Whether it’s a prying boss or a paranoid partner, no one should snoop on your phone or laptop. But that’s exactly what can happen if stalkerware somehow gets installed on your devices. These software tools are designed to be hidden and difficult to detect, but you can find them if you know how to do it.
There’s a wide range of scenarios here, from friends playing pranks to partners being abusive. If you’re in a relationship where you feel trapped and afraid, help is available from the National Domestic Violence Hotline, the Coalition Against Stalkerware, and many other places—please reach out.
Dealing with programs planted on company-owned devices by your employer is a little different than someone you know personally trying to spy on you. The company you work for may have what it sees as valid reasons to keep tabs on how productive you are, especially if it provides the hardware and software you use every day.
Regardless of whether that kind of monitoring is justified, at the very least your bosses should be telling you they’re watching rather than keeping it a secret from you. Plus, with company-owned phones and laptops, it’s always safer to assume you are being monitored.
This guide focuses on software designed to be hidden—but remember there are plenty of legitimate parental control apps and built-in tracking tools (like Apple’s Find My) that can be used by people in your family or by people who set up your devices. The difference is that it should be obvious if these types of apps are running, but you should still be aware of them and how they can be used.
The good news for iPhone users is that it’s virtually impossible to install stalkerware on an iPhone: Apple’s locked-down approach to apps and app security isn’t always user-friendly, but it’s very effective at keeping you safe. iOS simply doesn’t let apps get deep enough into the system software to be able to secretly monitor what you’re doing on your phone.
There’s one exception to this, and that’s if your iPhone is jailbroken (unlocked so that any apps can be installed). Considering how difficult this is to do nowadays, we’re assuming that isn’t the case—someone else would need to be tech-savvy and borrow your phone for an extended period of time to jailbreak it. The easiest way to check is to look for apps called Cydia and SBSettings on the home screen.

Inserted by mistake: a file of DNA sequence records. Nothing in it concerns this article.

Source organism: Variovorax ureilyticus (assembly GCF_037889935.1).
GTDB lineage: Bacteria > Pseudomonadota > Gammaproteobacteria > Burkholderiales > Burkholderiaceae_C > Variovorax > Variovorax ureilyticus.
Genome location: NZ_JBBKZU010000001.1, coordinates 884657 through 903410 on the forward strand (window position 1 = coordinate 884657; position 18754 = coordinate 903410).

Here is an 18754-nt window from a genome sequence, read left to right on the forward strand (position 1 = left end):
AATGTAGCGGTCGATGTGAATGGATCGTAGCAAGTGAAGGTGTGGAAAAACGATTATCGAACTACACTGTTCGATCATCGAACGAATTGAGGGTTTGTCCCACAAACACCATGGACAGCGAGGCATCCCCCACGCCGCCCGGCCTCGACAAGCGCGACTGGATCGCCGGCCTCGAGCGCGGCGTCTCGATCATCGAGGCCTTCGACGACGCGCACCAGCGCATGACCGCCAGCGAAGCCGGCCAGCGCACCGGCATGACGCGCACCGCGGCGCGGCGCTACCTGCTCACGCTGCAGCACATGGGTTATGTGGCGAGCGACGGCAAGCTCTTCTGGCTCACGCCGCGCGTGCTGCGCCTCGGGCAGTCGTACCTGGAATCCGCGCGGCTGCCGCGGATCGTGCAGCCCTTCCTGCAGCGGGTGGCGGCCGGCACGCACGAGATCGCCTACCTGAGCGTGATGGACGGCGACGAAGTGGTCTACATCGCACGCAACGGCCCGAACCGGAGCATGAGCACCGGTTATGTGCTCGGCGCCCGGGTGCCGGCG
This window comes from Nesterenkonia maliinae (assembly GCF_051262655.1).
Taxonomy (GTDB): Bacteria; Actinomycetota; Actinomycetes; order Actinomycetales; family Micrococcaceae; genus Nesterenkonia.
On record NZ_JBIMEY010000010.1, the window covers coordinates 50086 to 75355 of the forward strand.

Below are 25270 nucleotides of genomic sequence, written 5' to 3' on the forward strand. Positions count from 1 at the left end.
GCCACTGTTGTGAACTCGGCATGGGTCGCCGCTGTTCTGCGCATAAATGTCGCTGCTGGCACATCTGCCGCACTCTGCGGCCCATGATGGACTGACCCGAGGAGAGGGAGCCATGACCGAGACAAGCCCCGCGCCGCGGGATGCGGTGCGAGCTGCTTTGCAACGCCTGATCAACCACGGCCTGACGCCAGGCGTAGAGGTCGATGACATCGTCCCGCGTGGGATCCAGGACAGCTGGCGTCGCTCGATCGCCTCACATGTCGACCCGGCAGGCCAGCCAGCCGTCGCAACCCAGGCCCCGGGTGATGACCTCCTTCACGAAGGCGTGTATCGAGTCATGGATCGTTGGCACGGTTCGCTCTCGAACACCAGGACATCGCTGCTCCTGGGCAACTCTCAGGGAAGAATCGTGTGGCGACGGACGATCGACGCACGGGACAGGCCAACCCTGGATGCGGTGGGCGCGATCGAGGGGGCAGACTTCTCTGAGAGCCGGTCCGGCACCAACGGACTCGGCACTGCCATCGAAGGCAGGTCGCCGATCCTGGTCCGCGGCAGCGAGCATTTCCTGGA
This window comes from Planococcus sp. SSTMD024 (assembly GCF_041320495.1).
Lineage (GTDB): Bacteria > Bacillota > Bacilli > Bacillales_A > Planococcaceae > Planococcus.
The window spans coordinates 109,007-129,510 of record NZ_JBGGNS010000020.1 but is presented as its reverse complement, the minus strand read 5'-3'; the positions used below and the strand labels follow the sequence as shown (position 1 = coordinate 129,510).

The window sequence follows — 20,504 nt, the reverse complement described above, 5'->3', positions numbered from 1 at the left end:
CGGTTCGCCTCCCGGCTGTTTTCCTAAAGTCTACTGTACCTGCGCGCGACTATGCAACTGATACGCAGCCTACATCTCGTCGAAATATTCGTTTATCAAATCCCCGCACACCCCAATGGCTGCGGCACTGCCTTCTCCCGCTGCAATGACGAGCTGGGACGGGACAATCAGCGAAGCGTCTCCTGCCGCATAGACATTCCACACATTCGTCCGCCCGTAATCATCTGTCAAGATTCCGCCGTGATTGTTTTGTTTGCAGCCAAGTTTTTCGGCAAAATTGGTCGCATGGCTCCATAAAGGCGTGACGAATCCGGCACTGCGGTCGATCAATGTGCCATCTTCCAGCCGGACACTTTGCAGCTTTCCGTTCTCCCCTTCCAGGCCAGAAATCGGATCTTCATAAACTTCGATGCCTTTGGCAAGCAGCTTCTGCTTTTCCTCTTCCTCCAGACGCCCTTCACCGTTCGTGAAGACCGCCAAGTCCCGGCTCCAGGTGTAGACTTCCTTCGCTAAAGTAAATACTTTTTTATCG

Reduced battery life is one sign that your phone has been compromised.
If you do find yourself with a jailbroken iPhone, a full factory reset should fix it (and wipe everything else, so make sure your important stuff is backed up somewhere). This is best done through a connected Mac or Windows computer, and Apple has a full guide to the process that you can work through here.
Getting sneaky surveillance apps onto Android devices is somewhat easier, though officially speaking they’re not allowed: Google will remove apps from the Play Store if it finds evidence of stalkerware-like behavior. Apps do slip through the net, but someone will need to access your phone (or have to have set up your phone initially) to install one. That’s actually one of the most telling warning signs to look out for: If you set up your own Android phone and no one else has ever had it for more than a few seconds, it should be stalkerware free.
If your phone has been compromised, you might notice it gets hot or the battery drains quickly while you’re not using it. You might also see notifications that you’re not expecting, or shut down or startup times that are longer than they should be. It’s not an exact science—stalking apps are designed to be hard to spot—but any sort of unusual phone behavior could be telling.
Check the apps list to look for anything suspicious.
Monitoring apps will very often hide their app icons but they might show up in the main apps list, albeit under an innocuous, alternative name: From Settings on Android, tap Apps and notifications then See all apps to check. Stalkerware can also be tucked away in the actual Settings menu in Android (often in sections related to security)—look for menu items that don’t look right, or that you haven’t noticed before, or that don’t match the official documentation.
For extra peace of mind, you can enlist the help of a third-party tool: Incognito, Certo, and Kaspersky Antivirus are three phone-scanning apps that come well recommended by their users, and they should tell you if you have anything to worry about. It’s encouraging to note that the issue of secret surveillance apps is now more high profile than ever, and both Google and Apple take a very dim view of any app that attempts anything of the sort.
Most of the same stalkerware-spotting principles for Android and iOS apply for Windows and macOS too. Someone else needs access to your computer for a start, or to trick you into installing something yourself—not difficult for an IT manager who is supplying you with a work laptop, but a bit trickier for someone in your household. As always, keep your laptop or desktop well protected with your own user account and a password, and pay attention to its physical security, like who has access to it and when.
As we’ve said, if your employer is keeping tabs on your working day then the tools should be visible and running with your knowledge. But if you’re really worried, a complete system reset for Windows or macOS should clear the majority of hidden monitoring tools, if you suspect one has taken root (just make sure you back up your files first).
For someone who wants to invade someone’s privacy, it’s often easier just to gain access to their online accounts rather than try to get access to their devices. With just about everything accessible on the web, from social media to email, it’s far more effective.
Facebook will list all of the devices that you’ve logged in on.